The current atmosphere at Hank Greenberg’s office, the former American International Group (AIG) chairman, must be right now that of guilt and humiliation. Apparently, the hopes that “Hank” Greenberg, who ran the company successfully for several decades and shifted its focus from personal insurance to high-margin corporate coverage, would be able to somehow structure a program outside of the government’s plan to save AIG ; at this point seem to be rapidly fading.
Wednesday, the giant insurer after scrambling to find a way out of its financial woes, agreed to take the U.S. government up on a two-year, $85 billion loan, at an interest rate of about 11.5% to help stave off bankruptcy. In return, the government will get a 79.9% stake in AIG. To make matters worse, the nation’s largest insurer now faces an FBI investigation. The news prompted its stock to sink nearly 35% Wednesday. But, the negative news seems to keep rolling in for AIG.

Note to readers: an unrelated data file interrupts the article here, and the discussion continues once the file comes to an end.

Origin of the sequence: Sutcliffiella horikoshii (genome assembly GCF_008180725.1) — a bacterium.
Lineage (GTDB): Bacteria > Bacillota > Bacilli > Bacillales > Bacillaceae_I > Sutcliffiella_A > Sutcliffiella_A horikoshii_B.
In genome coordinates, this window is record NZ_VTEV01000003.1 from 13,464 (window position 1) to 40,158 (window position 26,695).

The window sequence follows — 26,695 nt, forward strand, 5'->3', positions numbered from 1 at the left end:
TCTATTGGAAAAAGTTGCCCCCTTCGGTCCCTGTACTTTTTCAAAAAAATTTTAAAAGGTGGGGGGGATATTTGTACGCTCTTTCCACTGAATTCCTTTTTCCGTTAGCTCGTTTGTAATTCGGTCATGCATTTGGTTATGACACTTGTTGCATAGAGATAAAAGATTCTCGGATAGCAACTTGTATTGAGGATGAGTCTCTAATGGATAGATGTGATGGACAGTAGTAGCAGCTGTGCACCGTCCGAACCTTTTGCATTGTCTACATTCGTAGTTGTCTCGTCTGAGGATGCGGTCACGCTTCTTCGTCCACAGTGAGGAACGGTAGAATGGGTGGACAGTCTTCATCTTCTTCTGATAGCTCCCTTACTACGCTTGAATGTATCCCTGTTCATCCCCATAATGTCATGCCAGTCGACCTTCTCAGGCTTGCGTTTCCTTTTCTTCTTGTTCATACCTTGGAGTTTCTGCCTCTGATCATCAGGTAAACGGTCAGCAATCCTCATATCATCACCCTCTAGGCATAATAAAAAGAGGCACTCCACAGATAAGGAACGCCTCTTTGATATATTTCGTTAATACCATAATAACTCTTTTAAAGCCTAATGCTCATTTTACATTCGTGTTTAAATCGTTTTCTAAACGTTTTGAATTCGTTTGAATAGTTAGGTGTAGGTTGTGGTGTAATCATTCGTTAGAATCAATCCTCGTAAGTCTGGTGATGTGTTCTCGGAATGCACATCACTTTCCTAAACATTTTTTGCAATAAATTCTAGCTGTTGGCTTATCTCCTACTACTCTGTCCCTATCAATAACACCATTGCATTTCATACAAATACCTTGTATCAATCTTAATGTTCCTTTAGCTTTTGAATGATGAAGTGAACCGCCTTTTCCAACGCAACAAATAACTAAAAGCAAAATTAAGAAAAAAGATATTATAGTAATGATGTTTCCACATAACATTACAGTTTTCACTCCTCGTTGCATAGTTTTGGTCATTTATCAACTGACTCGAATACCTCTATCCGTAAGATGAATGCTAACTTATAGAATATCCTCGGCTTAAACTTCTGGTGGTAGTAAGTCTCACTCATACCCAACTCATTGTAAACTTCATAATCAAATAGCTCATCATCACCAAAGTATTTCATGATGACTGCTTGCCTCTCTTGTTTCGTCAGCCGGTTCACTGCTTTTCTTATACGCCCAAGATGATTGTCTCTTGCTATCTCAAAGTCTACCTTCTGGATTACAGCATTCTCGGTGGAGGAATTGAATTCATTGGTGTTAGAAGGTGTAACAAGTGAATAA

According to the Securities and Exchange Commission [SEC], the ex-Chairman has now filed a 13D Form to sell shares in the open market.
The Reporting Persons presently intend to engage in open-market sales of shares of Common Stock for liquidity and other purposes. Such sales may be made at such times, in such amounts and at such prices as each of the Reporting Persons may in its sole discretion determine. Such sales may, individually or in the aggregate, materially decrease the percentage of the outstanding Common Stock of the Issuer beneficially owned by the Reporting Persons.
It is too early to stipulate if the filing is margin calls related, but the nosedive stock trajectory has apparently caused serious liquidity issues for the insurer.
In an interview on CNBC early Wednesday, Warren Buffett, said that over the weekend there was some interest expressed from Berkshire Hathaway Inc. (BRK-A), in one of AIG’s assets, “but the pressures” continued Buffett, “were such, and the hole was deep enough, that they simply couldn’t get it worked out”.